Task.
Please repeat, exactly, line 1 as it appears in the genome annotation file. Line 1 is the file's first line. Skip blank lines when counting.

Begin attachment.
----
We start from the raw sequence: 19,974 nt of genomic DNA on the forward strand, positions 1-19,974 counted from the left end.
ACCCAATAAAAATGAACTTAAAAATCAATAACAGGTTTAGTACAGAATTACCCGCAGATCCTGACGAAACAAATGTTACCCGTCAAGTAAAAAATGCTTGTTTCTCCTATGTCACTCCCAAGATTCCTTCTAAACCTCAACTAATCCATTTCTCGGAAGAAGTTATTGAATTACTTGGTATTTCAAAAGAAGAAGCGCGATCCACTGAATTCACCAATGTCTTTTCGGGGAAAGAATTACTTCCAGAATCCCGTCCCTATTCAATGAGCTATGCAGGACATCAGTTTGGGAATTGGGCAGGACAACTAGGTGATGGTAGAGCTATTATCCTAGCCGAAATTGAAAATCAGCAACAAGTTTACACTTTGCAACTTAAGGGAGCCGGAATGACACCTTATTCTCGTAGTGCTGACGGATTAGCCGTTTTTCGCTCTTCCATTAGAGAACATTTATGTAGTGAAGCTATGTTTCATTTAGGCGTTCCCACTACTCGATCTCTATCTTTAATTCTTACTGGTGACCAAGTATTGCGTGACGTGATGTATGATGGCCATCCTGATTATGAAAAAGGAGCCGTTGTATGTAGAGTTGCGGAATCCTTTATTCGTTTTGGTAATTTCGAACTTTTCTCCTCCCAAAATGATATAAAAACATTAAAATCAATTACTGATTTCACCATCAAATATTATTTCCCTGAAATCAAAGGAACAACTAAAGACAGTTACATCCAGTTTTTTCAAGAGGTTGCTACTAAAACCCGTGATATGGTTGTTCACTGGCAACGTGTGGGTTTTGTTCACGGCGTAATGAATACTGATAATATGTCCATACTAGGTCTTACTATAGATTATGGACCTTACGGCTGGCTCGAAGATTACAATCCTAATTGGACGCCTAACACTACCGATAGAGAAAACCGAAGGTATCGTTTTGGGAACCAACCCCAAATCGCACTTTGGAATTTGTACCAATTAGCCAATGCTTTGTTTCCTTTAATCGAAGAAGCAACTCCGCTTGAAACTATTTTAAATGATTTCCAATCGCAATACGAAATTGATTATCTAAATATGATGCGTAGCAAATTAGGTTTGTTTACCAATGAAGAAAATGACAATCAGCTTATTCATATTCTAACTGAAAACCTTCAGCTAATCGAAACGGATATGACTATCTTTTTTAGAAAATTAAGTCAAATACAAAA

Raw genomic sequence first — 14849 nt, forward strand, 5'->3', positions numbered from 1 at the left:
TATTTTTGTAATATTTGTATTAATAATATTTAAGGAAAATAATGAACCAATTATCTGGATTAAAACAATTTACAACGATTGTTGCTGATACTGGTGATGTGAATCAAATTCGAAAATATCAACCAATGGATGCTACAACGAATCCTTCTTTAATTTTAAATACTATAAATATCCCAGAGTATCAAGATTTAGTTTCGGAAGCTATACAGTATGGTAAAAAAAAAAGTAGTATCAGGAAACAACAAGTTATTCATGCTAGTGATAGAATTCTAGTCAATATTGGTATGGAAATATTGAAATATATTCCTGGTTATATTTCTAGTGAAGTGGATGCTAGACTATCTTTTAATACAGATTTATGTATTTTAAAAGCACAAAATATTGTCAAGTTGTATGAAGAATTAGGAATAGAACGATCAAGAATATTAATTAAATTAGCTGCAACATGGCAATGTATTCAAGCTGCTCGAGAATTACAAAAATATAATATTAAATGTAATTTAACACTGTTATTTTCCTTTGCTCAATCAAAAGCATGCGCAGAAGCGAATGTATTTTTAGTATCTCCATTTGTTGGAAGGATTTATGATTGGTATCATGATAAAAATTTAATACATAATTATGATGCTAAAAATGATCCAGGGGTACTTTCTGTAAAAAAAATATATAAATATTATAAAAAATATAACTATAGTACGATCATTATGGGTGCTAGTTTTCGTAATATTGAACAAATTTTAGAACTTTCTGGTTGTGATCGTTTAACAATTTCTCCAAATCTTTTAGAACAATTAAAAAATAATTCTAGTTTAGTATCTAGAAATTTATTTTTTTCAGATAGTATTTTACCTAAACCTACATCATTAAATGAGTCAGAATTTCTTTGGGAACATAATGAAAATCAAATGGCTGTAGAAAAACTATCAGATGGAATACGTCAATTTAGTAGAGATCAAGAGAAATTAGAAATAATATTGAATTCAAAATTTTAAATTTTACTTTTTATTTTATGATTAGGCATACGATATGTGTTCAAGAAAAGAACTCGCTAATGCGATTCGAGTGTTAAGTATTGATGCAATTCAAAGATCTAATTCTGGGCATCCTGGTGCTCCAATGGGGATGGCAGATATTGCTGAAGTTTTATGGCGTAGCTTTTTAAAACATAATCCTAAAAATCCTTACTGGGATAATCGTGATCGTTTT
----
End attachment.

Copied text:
We start from the raw sequence: 19,974 nt of genomic DNA on the forward strand, positions 1-19,974 counted from the left end.